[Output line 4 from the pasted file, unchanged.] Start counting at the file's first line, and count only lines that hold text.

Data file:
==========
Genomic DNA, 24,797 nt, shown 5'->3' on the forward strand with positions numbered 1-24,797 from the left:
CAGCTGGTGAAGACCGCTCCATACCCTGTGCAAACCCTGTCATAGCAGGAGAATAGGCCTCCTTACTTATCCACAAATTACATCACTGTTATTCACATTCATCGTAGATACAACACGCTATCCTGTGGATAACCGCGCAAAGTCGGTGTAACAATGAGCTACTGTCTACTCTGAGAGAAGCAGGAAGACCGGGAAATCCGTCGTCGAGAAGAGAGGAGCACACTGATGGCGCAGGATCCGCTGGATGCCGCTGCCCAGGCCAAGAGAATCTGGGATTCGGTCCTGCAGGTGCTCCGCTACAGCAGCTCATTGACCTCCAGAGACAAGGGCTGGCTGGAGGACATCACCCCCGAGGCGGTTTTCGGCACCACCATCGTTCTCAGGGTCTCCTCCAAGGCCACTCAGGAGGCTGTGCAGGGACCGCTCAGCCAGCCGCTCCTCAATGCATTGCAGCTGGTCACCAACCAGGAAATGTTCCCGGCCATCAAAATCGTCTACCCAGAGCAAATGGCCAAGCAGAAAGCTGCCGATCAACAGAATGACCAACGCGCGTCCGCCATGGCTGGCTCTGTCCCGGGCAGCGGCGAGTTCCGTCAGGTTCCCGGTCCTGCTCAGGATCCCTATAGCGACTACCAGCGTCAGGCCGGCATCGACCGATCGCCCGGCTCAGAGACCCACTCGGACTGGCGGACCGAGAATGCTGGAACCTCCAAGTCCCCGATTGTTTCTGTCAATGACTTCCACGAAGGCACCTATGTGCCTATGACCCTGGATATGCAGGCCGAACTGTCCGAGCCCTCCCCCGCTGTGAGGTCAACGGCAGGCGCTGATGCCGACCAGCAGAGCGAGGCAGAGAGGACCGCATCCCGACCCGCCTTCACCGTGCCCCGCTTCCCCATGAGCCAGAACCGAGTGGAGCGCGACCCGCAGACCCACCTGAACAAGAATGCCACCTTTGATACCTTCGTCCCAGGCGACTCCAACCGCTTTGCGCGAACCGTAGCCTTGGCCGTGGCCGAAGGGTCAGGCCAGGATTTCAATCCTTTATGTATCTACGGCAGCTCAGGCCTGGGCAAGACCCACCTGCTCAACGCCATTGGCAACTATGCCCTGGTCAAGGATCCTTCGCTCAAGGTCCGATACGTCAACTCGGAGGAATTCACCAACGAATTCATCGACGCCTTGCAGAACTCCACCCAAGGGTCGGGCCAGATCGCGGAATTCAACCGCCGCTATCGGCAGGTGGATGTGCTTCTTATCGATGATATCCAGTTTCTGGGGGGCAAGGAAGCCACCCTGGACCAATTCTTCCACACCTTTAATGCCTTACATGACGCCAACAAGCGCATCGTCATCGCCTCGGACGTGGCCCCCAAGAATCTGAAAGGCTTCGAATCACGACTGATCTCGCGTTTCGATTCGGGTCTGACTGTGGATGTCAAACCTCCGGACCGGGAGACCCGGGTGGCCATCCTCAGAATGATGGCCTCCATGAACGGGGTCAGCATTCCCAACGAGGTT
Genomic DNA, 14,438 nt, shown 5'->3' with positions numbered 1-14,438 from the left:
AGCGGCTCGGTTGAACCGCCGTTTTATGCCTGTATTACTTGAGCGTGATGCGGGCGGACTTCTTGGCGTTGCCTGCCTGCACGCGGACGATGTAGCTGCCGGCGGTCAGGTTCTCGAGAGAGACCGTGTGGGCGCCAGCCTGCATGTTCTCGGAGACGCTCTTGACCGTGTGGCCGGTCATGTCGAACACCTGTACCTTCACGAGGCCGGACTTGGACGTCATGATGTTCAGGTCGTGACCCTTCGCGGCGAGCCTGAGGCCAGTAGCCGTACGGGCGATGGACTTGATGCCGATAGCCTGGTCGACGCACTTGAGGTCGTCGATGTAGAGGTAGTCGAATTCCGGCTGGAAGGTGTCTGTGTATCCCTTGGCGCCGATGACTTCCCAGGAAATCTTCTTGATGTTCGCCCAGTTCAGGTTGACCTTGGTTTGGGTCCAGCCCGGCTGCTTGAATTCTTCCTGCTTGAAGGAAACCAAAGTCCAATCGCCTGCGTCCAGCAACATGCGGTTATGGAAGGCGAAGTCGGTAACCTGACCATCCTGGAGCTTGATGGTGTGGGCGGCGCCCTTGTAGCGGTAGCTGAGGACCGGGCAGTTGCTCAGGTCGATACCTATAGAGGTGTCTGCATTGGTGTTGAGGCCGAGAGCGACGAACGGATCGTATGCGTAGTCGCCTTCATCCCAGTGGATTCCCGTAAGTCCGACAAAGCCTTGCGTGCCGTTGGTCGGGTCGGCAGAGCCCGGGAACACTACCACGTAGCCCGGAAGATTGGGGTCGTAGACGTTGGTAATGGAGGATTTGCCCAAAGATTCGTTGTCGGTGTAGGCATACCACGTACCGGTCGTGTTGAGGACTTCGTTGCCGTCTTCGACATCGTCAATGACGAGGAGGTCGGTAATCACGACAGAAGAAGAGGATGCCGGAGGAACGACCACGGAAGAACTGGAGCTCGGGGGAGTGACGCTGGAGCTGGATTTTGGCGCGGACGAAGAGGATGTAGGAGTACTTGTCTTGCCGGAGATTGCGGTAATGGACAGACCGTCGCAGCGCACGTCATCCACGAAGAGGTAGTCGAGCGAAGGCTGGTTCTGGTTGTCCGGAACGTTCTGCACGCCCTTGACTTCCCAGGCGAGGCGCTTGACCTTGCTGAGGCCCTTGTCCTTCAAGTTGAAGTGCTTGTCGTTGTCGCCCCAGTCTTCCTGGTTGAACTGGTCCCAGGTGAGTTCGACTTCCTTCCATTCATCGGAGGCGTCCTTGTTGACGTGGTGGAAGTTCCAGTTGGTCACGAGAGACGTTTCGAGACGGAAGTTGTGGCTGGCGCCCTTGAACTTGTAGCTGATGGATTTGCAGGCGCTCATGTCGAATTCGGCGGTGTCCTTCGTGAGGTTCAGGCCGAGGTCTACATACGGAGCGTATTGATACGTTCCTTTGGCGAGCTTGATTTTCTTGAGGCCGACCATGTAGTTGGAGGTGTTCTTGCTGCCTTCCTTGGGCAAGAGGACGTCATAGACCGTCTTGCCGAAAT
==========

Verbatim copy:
AGCGGCTCGGTTGAACCGCCGTTTTATGCCTGTATTACTTGAGCGTGATGCGGGCGGACTTCTTGGCGTTGCCTGCCTGCACGCGGACGATGTAGCTGCCGGCGGTCAGGTTCTCGAGAGAGACCGTGTGGGCGCCAGCCTGCATGTTCTCGGAGACGCTCTTGACCGTGTGGCCGGTCATGTCGAACACCTGTACCTTCACGAGGCCGGACTTGGACGTCATGATGTTCAGGTCGTGACCCTTCGCGGCGAGCCTGAGGCCAGTAGCCGTACGGGCGATGGACTTGATGCCGATAGCCTGGTCGACGCACTTGAGGTCGTCGATGTAGAGGTAGTCGAATTCCGGCTGGAAGGTGTCTGTGTATCCCTTGGCGCCGATGACTTCCCAGGAAATCTTCTTGATGTTCGCCCAGTTCAGGTTGACCTTGGTTTGGGTCCAGCCCGGCTGCTTGAATTCTTCCTGCTTGAAGGAAACCAAAGTCCAATCGCCTGCGTCCAGCAACATGCGGTTATGGAAGGCGAAGTCGGTAACCTGACCATCCTGGAGCTTGATGGTGTGGGCGGCGCCCTTGTAGCGGTAGCTGAGGACCGGGCAGTTGCTCAGGTCGATACCTATAGAGGTGTCTGCATTGGTGTTGAGGCCGAGAGCGACGAACGGATCGTATGCGTAGTCGCCTTCATCCCAGTGGATTCCCGTAAGTCCGACAAAGCCTTGCGTGCCGTTGGTCGGGTCGGCAGAGCCCGGGAACACTACCACGTAGCCCGGAAGATTGGGGTCGTAGACGTTGGTAATGGAGGATTTGCCCAAAGATTCGTTGTCGGTGTAGGCATACCACGTACCGGTCGTGTTGAGGACTTCGTTGCCGTCTTCGACATCGTCAATGACGAGGAGGTCGGTAATCACGACAGAAGAAGAGGATGCCGGAGGAACGACCACGGAAGAACTGGAGCTCGGGGGAGTGACGCTGGAGCTGGATTTTGGCGCGGACGAAGAGGATGTAGGAGTACTTGTCTTGCCGGAGATTGCGGTAATGGACAGACCGTCGCAGCGCACGTCATCCACGAAGAGGTAGTCGAGCGAAGGCTGGTTCTGGTTGTCCGGAACGTTCTGCACGCCCTTGACTTCCCAGGCGAGGCGCTTGACCTTGCTGAGGCCCTTGTCCTTCAAGTTGAAGTGCTTGTCGTTGTCGCCCCAGTCTTCCTGGTTGAACTGGTCCCAGGTGAGTTCGACTTCCTTCCATTCATCGGAGGCGTCCTTGTTGACGTGGTGGAAGTTCCAGTTGGTCACGAGAGACGTTTCGAGACGGAAGTTGTGGCTGGCGCCCTTGAACTTGTAGCTGATGGATTTGCAGGCGCTCATGTCGAATTCGGCGGTGTCCTTCGTGAGGTTCAGGCCGAGGTCTACATACGGAGCGTATTGATACGTTCCTTTGGCGAGCTTGATTTTCTTGAGGCCGACCATGTAGTTGGAGGTGTTCTTGCTGCCTTCCTTGGGCAAGAGGACGTCATAGACCGTCTTGCCGAAAT